The heat, the pain, and the lack of sleep saw me slipping into memories of tragedies and regret. My journey on trail, like so many, was one of necessity built off of trauma. Facing these demons, was fine, heck, it was desired. I would be damned if this silly physical pain ended what I set out to do. I simultaneously felt worried this injury would end my trip, while KNOWING that I would not let it. And so I just walked, a bundle of contradicting emotions, fear and confidence.

I hobbled into our last campground, only 0.8 miles from the road we would take to hitch into town the next morning. I skipped out on another trail magic tent and avoided a throng of other hikers. I was able to nod off being comforted by the fact that I had made it to town.

My dad came to visit me in Kernville and he brought my bear canister and ice axe.

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The last thing I wanted was to take another zero in town, especially when I was so close to the end of the desert. My leg wanted rest though, and my Tramily was more than happy to take another break too. Since I don't take over the counter or prescription drugs, I just bought some wrap and tried to keep my ankle and foot iced at all times. It had been fat and swollen the entire stretch, but one night with ice and the swelling went down dramatically.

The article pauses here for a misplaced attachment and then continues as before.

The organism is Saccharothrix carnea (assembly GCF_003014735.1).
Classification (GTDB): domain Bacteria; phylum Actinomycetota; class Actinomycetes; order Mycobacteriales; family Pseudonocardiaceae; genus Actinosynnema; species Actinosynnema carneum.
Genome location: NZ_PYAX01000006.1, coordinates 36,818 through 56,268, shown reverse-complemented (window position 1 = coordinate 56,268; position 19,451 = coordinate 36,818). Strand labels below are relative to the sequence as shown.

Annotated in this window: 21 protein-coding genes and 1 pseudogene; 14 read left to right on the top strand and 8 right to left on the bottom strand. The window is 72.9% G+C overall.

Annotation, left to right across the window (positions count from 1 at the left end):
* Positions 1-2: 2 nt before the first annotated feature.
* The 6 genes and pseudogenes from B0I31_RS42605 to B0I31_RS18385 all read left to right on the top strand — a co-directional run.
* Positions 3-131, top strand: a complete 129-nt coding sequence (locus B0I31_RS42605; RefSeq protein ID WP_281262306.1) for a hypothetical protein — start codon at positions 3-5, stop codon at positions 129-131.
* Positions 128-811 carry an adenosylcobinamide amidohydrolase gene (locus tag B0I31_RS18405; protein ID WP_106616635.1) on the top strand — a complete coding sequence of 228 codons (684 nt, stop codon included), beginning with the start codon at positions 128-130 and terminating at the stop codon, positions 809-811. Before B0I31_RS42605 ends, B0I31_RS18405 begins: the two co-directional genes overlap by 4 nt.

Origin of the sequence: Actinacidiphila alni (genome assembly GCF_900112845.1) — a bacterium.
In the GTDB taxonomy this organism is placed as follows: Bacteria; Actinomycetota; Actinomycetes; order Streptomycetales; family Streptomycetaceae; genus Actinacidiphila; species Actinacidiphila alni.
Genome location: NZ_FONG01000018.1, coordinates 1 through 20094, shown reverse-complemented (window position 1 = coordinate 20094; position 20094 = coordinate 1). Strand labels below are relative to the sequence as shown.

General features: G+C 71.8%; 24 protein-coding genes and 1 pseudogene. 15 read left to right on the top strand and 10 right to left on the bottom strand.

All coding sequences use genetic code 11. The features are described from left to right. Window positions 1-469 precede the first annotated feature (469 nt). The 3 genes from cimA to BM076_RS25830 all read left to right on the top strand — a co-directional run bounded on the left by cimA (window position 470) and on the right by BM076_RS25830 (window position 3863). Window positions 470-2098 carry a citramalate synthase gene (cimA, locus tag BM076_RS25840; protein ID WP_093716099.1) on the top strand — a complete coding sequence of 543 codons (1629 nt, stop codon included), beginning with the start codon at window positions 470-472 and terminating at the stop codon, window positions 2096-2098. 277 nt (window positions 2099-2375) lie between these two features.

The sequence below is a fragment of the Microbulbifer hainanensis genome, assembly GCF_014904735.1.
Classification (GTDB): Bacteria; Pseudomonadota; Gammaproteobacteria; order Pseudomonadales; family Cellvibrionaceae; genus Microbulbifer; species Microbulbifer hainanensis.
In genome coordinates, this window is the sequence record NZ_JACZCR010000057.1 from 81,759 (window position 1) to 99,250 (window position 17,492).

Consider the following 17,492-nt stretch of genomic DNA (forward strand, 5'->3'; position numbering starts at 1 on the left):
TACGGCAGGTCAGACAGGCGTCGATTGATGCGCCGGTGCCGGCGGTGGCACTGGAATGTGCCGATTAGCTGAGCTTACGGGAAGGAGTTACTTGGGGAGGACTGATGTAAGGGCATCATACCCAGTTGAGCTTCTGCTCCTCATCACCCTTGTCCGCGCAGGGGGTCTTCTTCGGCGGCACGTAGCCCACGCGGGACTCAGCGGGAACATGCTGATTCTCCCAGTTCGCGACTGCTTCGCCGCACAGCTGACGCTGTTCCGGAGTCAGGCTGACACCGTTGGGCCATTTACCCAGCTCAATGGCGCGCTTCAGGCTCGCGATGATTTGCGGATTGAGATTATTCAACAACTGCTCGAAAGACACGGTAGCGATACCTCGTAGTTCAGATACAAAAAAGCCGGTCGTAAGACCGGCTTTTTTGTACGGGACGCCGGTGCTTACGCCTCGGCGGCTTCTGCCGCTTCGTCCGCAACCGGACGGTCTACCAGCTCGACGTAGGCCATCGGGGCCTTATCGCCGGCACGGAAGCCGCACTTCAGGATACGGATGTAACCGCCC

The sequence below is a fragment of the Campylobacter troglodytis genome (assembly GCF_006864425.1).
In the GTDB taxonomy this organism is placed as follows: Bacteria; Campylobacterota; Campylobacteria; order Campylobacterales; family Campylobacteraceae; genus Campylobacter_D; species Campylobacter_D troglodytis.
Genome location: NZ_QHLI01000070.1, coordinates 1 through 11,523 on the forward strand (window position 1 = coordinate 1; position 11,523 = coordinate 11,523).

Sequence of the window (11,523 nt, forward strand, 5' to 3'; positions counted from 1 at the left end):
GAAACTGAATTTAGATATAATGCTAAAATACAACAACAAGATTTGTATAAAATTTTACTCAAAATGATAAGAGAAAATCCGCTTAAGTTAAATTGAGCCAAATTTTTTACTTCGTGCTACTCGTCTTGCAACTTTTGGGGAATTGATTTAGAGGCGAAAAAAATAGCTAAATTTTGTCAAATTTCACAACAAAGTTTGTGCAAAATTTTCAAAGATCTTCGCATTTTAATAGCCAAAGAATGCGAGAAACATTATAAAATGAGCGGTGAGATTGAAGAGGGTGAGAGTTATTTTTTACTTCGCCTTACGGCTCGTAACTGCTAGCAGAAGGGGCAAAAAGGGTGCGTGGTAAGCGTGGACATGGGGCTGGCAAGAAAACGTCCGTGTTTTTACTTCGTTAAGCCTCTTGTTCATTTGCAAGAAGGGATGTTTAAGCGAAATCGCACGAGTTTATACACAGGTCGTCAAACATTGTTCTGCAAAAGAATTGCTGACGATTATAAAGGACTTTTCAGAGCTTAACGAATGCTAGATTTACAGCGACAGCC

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Next resupply was only 50 miles away, I packed more than I would need just in case my leg kept my mileage low.

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We ate out at a fancy restaurant with an amazing view. I am a foodie.

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Pack is ready for the Sierra Nevada.

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It was getting easier to put on my sock and shoe! I still hobbled like a pirate with a peg leg, but the only real pain was when I walked downhill. Woohoo, I was getting better!...

I had stopped wearing my left knee brace for quite awhile by now. I figured my knee was stronger and I carried it because I had every intention of wearing it in the Sierras, JUST IN CASE. However, the steep switchbacks I encountered on Day 56 busted my knee. I tried putting the brace on after a few switchbacks, but it was too late. I couldn't bend my knee. Now both my legs were injured and I was walking like a pirate with 2 peg legs.